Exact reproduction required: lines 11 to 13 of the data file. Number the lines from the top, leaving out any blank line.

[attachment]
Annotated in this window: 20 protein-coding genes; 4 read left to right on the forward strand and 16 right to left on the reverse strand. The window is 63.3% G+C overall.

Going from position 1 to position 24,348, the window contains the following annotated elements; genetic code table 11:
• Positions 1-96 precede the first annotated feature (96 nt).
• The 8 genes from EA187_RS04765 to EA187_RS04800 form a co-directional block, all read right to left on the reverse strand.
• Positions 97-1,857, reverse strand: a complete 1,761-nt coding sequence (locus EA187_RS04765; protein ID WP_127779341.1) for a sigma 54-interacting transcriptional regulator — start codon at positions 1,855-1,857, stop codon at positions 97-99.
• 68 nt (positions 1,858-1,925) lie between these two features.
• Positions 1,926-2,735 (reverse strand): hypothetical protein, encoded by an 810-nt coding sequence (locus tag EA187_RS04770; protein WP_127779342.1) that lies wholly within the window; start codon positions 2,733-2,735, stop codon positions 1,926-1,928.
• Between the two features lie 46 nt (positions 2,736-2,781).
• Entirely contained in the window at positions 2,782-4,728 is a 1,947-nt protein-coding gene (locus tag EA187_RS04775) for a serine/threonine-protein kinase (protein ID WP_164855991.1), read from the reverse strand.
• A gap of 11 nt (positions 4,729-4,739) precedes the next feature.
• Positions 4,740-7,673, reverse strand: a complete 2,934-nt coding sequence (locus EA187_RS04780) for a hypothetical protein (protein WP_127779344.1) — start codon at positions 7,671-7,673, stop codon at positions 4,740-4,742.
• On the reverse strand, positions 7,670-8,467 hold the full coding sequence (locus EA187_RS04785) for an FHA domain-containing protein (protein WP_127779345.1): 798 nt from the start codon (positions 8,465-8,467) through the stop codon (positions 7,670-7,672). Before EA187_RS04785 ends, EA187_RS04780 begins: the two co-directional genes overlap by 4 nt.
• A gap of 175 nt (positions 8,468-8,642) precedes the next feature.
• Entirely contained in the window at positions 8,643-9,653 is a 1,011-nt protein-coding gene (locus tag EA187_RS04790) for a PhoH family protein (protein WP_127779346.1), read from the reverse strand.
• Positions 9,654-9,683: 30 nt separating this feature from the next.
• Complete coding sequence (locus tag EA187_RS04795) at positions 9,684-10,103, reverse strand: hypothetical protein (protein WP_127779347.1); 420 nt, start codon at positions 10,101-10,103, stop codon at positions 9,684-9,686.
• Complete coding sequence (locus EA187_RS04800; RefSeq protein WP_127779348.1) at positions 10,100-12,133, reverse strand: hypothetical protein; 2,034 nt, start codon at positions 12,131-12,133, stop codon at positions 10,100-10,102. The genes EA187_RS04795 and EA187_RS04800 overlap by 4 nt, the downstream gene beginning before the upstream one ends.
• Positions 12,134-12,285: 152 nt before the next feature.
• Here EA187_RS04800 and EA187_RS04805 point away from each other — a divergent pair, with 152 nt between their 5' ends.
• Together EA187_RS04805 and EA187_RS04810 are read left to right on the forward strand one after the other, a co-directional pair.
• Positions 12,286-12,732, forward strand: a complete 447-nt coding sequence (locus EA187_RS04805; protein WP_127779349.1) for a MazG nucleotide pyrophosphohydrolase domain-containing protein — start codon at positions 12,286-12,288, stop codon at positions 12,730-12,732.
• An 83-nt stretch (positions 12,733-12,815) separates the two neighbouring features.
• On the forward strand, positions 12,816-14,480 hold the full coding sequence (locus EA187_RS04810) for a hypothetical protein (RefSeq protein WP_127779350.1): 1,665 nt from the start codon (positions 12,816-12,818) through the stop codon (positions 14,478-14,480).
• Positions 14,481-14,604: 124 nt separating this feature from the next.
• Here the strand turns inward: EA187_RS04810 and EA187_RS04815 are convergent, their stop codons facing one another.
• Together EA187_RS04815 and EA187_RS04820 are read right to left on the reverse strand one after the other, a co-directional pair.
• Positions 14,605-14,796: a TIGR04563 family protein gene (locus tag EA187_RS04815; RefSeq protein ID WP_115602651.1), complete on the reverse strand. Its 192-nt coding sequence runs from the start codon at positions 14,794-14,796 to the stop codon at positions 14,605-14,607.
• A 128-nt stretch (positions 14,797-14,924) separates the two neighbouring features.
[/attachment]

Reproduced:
• Positions 4,740-7,673, reverse strand: a complete 2,934-nt coding sequence (locus EA187_RS04780) for a hypothetical protein (protein WP_127779344.1) — start codon at positions 7,671-7,673, stop codon at positions 4,740-4,742.
• On the reverse strand, positions 7,670-8,467 hold the full coding sequence (locus EA187_RS04785) for an FHA domain-containing protein (protein WP_127779345.1): 798 nt from the start codon (positions 8,465-8,467) through the stop codon (positions 7,670-7,672). Before EA187_RS04785 ends, EA187_RS04780 begins: the two co-directional genes overlap by 4 nt.
• A gap of 175 nt (positions 8,468-8,642) precedes the next feature.